Dating fender guitar amplifiers
These are marked with EIA code “831” and are most prevalent during the 1966-68 time period.Some examples include a '66 Princeton Reverb and ’66 Pro Reverb with Better Coil output transformer, a ‘66 Deluxe Reverb and ‘67 Twin Reverb with Better Coil reverb transformer, and a 1968 Vibro Champ with Better Coil trannies.These units look, and apparently sound, just like the Schumacher-made units so it’s easy to overlook that “831” code.Working at FMI – I was able to interview a fellow (who wishes to remain anonymous) who worked at Fender in 1972-73 in the amp department.Also note the vertical black lines on the control panel (found on earliest silverface amps) and the large ceramic power resistors coming off the power tube sockets which indicates the AB568 circuit. But really, these cabs were large because they were of a “special design” that “greatly improves tone and volume without distortion, and permits optimum performance of the speakers.” At least that’s the reason according to the ’69 catalog.Also, another thing I’ve never seen before is a what appears to be a shipping tag of some sort (see photo).They were something to behold, all chatting away while soldering so quickly, it didn't hardly seem like they were looking at the amps.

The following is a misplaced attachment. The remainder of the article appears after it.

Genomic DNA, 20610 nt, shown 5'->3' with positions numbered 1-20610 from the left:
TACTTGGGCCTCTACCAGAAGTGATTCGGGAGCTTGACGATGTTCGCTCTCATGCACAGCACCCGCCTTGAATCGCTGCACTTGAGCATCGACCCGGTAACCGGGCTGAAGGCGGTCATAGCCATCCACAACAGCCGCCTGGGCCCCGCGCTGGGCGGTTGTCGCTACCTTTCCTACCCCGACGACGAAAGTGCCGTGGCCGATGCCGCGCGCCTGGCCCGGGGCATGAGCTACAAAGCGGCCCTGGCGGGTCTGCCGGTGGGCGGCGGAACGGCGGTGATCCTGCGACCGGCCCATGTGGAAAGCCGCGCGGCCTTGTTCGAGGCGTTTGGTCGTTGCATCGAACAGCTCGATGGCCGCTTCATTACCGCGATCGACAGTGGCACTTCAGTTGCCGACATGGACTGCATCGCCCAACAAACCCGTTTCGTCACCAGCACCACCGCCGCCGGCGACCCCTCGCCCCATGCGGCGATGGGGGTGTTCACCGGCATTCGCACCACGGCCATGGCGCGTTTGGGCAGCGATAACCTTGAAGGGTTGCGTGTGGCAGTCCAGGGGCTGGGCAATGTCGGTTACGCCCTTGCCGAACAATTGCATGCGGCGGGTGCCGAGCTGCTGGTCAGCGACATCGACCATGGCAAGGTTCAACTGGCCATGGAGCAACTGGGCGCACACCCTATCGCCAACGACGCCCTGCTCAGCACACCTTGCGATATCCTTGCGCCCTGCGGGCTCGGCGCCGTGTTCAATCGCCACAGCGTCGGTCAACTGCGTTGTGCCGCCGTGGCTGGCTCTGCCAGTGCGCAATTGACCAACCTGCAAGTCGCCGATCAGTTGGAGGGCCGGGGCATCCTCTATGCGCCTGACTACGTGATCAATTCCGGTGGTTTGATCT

The Australian Fender Distributor then installed 240V - 110V stepdown transformers in the bottom of the cabinets.
I promise the tables will still be there after you finish reading.
Okay, I know you’re all just dying to skip ahead to the serial number tables but try to contain your excitement and read through the article first.
These are marked with EIA code “606” which is the company number for Schumacher.
Well, this universal “truth” was debunked when we found a bunch of amps with transformers made by the Better Coil and Transformers company.
A 1957 tweed Vibrolux was reported with a tube chart printed with circuit “5E3” (tweed Deluxe) instead of the correct 5F11 (see photo).